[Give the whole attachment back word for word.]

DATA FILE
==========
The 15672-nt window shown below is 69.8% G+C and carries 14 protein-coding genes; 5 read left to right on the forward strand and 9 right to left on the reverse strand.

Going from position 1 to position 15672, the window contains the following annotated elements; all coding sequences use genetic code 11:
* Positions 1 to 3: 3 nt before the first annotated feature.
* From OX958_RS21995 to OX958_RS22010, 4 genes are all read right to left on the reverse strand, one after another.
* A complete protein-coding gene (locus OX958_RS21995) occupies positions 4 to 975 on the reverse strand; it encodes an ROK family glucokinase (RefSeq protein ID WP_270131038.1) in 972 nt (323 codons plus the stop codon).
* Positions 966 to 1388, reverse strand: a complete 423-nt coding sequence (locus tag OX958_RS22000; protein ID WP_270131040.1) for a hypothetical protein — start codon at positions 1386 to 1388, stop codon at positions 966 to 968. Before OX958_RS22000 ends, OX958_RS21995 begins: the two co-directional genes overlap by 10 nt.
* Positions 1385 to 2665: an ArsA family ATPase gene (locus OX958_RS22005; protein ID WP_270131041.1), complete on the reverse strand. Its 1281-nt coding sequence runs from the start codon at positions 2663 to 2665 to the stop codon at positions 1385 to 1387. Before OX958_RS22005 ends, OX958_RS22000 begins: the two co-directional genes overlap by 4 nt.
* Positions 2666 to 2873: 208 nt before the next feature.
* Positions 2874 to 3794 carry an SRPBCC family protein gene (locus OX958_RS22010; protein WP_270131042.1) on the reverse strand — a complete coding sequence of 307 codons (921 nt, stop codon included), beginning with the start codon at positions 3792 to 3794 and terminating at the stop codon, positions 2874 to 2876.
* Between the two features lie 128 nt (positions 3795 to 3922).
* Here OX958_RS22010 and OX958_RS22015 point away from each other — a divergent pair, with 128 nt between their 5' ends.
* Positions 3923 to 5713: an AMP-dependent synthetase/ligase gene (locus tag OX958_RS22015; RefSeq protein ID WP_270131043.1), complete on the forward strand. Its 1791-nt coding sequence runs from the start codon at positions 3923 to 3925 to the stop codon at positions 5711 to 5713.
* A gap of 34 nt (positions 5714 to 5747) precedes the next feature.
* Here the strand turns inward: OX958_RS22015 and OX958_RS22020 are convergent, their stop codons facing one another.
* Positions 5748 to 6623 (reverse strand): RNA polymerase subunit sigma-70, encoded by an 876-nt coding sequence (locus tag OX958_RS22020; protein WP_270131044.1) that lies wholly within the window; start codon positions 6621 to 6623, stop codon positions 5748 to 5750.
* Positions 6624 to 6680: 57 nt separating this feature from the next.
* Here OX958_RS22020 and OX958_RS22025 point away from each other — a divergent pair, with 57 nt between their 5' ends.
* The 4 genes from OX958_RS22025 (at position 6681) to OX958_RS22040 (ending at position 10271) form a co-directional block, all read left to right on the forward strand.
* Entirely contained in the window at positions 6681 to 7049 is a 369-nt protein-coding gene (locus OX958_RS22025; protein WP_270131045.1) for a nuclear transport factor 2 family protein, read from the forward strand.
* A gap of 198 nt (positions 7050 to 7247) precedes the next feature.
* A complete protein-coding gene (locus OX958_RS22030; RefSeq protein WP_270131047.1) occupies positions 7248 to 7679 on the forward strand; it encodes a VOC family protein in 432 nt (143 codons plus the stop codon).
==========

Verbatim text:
The 15672-nt window shown below is 69.8% G+C and carries 14 protein-coding genes; 5 read left to right on the forward strand and 9 right to left on the reverse strand.

Going from position 1 to position 15672, the window contains the following annotated elements; all coding sequences use genetic code 11:
* Positions 1 to 3: 3 nt before the first annotated feature.
* From OX958_RS21995 to OX958_RS22010, 4 genes are all read right to left on the reverse strand, one after another.
* A complete protein-coding gene (locus OX958_RS21995) occupies positions 4 to 975 on the reverse strand; it encodes an ROK family glucokinase (RefSeq protein ID WP_270131038.1) in 972 nt (323 codons plus the stop codon).
* Positions 966 to 1388, reverse strand: a complete 423-nt coding sequence (locus tag OX958_RS22000; protein ID WP_270131040.1) for a hypothetical protein — start codon at positions 1386 to 1388, stop codon at positions 966 to 968. Before OX958_RS22000 ends, OX958_RS21995 begins: the two co-directional genes overlap by 10 nt.
* Positions 1385 to 2665: an ArsA family ATPase gene (locus OX958_RS22005; protein ID WP_270131041.1), complete on the reverse strand. Its 1281-nt coding sequence runs from the start codon at positions 2663 to 2665 to the stop codon at positions 1385 to 1387. Before OX958_RS22005 ends, OX958_RS22000 begins: the two co-directional genes overlap by 4 nt.
* Positions 2666 to 2873: 208 nt before the next feature.
* Positions 2874 to 3794 carry an SRPBCC family protein gene (locus OX958_RS22010; protein WP_270131042.1) on the reverse strand — a complete coding sequence of 307 codons (921 nt, stop codon included), beginning with the start codon at positions 3792 to 3794 and terminating at the stop codon, positions 2874 to 2876.
* Between the two features lie 128 nt (positions 3795 to 3922).
* Here OX958_RS22010 and OX958_RS22015 point away from each other — a divergent pair, with 128 nt between their 5' ends.
* Positions 3923 to 5713: an AMP-dependent synthetase/ligase gene (locus tag OX958_RS22015; RefSeq protein ID WP_270131043.1), complete on the forward strand. Its 1791-nt coding sequence runs from the start codon at positions 3923 to 3925 to the stop codon at positions 5711 to 5713.
* A gap of 34 nt (positions 5714 to 5747) precedes the next feature.
* Here the strand turns inward: OX958_RS22015 and OX958_RS22020 are convergent, their stop codons facing one another.
* Positions 5748 to 6623 (reverse strand): RNA polymerase subunit sigma-70, encoded by an 876-nt coding sequence (locus tag OX958_RS22020; protein WP_270131044.1) that lies wholly within the window; start codon positions 6621 to 6623, stop codon positions 5748 to 5750.
* Positions 6624 to 6680: 57 nt separating this feature from the next.
* Here OX958_RS22020 and OX958_RS22025 point away from each other — a divergent pair, with 57 nt between their 5' ends.
* The 4 genes from OX958_RS22025 (at position 6681) to OX958_RS22040 (ending at position 10271) form a co-directional block, all read left to right on the forward strand.
* Entirely contained in the window at positions 6681 to 7049 is a 369-nt protein-coding gene (locus OX958_RS22025; protein WP_270131045.1) for a nuclear transport factor 2 family protein, read from the forward strand.
* A gap of 198 nt (positions 7050 to 7247) precedes the next feature.
* A complete protein-coding gene (locus OX958_RS22030; RefSeq protein WP_270131047.1) occupies positions 7248 to 7679 on the forward strand; it encodes a VOC family protein in 432 nt (143 codons plus the stop codon).